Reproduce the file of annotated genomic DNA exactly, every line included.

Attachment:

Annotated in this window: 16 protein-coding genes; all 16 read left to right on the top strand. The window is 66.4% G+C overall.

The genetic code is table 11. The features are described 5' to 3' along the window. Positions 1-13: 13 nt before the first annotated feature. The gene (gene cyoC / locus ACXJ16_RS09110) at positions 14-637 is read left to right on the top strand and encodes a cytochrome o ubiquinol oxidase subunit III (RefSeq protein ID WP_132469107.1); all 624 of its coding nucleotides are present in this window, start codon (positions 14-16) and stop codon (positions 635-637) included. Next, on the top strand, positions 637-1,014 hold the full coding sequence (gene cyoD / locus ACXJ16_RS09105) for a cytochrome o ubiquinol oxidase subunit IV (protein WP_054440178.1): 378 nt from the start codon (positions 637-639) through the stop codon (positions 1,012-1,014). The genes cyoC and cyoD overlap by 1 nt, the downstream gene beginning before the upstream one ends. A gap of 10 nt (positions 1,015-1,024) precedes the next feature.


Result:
Annotated in this window: 16 protein-coding genes; all 16 read left to right on the top strand. The window is 66.4% G+C overall.

The genetic code is table 11. The features are described 5' to 3' along the window. Positions 1-13: 13 nt before the first annotated feature. The gene (gene cyoC / locus ACXJ16_RS09110) at positions 14-637 is read left to right on the top strand and encodes a cytochrome o ubiquinol oxidase subunit III (RefSeq protein ID WP_132469107.1); all 624 of its coding nucleotides are present in this window, start codon (positions 14-16) and stop codon (positions 635-637) included. Next, on the top strand, positions 637-1,014 hold the full coding sequence (gene cyoD / locus ACXJ16_RS09105) for a cytochrome o ubiquinol oxidase subunit IV (protein WP_054440178.1): 378 nt from the start codon (positions 637-639) through the stop codon (positions 1,012-1,014). The genes cyoC and cyoD overlap by 1 nt, the downstream gene beginning before the upstream one ends. A gap of 10 nt (positions 1,015-1,024) precedes the next feature.